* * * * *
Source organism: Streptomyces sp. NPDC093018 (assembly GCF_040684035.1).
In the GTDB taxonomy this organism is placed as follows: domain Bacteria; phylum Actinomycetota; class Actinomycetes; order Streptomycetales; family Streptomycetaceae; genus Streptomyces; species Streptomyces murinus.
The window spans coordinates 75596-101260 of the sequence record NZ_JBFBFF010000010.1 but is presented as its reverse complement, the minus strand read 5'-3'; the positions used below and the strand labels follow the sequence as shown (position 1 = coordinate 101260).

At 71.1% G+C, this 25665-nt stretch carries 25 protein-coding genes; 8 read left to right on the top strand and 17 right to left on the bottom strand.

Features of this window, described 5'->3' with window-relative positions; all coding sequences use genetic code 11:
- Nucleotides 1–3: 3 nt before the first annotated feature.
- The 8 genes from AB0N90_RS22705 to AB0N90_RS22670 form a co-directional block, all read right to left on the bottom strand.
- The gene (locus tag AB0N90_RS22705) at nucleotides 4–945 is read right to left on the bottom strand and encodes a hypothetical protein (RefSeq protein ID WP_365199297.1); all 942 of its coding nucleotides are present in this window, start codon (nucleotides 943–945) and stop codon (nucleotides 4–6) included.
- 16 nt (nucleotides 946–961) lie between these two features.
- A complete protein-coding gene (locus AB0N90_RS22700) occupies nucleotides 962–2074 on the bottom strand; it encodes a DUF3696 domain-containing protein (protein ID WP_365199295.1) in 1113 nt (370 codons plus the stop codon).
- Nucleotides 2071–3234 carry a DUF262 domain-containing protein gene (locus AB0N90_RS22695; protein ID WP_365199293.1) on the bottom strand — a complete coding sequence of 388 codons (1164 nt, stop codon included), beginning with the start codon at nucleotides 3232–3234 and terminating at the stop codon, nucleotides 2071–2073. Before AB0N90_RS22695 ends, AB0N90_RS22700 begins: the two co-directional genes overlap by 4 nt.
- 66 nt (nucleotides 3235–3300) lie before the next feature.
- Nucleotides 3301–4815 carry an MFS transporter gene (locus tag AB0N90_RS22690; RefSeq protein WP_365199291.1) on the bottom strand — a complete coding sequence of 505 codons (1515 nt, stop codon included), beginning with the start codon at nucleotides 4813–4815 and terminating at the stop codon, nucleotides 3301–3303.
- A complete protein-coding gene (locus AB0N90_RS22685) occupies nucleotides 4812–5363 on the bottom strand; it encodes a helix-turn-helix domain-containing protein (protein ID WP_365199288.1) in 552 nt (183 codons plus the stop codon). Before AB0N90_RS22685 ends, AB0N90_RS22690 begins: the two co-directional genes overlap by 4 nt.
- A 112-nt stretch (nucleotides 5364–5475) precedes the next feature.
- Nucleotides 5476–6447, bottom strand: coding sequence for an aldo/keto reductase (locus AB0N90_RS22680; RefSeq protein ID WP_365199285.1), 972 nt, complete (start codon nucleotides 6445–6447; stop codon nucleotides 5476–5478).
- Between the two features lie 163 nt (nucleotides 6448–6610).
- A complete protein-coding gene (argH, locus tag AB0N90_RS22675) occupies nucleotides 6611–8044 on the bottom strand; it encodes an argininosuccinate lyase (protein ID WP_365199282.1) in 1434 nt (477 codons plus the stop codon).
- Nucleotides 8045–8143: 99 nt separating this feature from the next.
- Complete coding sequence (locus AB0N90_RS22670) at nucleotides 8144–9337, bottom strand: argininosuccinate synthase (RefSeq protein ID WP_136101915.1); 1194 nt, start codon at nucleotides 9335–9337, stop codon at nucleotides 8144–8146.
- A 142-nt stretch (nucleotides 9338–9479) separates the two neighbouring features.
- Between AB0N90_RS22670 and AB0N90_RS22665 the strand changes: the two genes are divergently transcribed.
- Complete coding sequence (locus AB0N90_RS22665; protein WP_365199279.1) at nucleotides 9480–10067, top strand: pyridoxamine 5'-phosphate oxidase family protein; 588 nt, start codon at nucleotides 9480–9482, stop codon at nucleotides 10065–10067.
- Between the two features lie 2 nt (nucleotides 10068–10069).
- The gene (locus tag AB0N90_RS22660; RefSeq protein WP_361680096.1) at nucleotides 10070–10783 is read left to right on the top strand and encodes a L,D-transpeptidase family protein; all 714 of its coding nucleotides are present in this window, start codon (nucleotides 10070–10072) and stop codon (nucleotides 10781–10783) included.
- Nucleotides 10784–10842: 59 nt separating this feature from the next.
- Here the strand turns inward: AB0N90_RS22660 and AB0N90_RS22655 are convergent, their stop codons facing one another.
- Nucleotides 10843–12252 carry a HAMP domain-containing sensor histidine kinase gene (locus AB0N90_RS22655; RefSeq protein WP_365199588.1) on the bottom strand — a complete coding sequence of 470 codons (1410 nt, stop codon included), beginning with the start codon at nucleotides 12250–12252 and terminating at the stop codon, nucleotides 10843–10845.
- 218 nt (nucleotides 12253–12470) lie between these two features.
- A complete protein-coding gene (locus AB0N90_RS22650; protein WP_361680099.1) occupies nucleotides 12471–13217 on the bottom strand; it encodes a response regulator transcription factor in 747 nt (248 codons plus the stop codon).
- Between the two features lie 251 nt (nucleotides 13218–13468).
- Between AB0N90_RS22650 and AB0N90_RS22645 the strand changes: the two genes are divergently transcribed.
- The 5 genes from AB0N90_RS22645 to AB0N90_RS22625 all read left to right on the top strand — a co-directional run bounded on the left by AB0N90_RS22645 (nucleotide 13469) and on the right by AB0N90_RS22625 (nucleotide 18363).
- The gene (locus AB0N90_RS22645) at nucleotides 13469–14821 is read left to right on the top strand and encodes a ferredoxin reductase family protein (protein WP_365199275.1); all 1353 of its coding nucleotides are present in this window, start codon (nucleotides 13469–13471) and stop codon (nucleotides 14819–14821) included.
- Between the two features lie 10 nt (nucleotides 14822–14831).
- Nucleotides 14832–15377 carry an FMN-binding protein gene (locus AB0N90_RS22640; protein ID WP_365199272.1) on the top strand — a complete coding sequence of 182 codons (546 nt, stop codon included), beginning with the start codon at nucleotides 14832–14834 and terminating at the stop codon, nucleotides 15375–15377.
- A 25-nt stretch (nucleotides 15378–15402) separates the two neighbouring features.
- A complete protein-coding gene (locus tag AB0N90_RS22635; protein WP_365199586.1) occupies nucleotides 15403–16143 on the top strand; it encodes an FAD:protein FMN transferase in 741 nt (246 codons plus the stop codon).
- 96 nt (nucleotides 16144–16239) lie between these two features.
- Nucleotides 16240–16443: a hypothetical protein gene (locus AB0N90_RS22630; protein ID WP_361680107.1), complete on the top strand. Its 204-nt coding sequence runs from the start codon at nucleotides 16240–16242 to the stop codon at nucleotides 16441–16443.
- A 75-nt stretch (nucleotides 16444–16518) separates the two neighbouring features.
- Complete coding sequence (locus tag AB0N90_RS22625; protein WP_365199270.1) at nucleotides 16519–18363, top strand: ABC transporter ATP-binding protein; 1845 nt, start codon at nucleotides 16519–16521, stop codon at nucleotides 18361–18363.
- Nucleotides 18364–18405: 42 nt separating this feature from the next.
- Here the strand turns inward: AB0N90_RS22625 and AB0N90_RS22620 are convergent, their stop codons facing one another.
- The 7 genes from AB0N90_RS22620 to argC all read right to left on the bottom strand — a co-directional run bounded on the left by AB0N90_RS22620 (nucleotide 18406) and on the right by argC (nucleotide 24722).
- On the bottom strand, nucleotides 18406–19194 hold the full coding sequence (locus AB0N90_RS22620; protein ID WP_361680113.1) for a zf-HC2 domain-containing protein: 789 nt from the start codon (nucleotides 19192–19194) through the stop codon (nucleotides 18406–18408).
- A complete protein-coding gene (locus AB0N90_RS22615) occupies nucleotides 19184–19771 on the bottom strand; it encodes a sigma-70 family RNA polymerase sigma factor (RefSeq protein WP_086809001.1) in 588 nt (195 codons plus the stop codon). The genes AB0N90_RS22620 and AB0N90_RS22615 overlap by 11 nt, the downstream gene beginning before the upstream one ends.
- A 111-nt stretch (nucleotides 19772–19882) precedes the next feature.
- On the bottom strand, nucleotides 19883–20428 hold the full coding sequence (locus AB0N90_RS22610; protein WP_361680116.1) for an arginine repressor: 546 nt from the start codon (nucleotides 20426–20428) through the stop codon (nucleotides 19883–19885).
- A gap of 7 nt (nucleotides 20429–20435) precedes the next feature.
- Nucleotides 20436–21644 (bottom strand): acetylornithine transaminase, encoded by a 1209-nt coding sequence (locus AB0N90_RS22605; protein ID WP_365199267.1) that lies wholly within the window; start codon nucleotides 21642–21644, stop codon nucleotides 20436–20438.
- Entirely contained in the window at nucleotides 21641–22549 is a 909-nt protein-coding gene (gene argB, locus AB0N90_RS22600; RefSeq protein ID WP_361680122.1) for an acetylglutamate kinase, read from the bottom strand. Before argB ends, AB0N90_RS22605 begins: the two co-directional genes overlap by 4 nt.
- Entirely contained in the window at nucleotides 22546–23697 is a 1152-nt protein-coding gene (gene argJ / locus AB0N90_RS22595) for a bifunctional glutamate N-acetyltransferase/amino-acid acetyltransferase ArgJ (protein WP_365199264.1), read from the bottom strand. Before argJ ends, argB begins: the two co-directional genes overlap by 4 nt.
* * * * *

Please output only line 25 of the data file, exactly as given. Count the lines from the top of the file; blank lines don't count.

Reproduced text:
- The gene (locus tag AB0N90_RS22660; RefSeq protein WP_361680096.1) at nucleotides 10070–10783 is read left to right on the top strand and encodes a L,D-transpeptidase family protein; all 714 of its coding nucleotides are present in this window, start codon (nucleotides 10070–10072) and stop codon (nucleotides 10781–10783) included.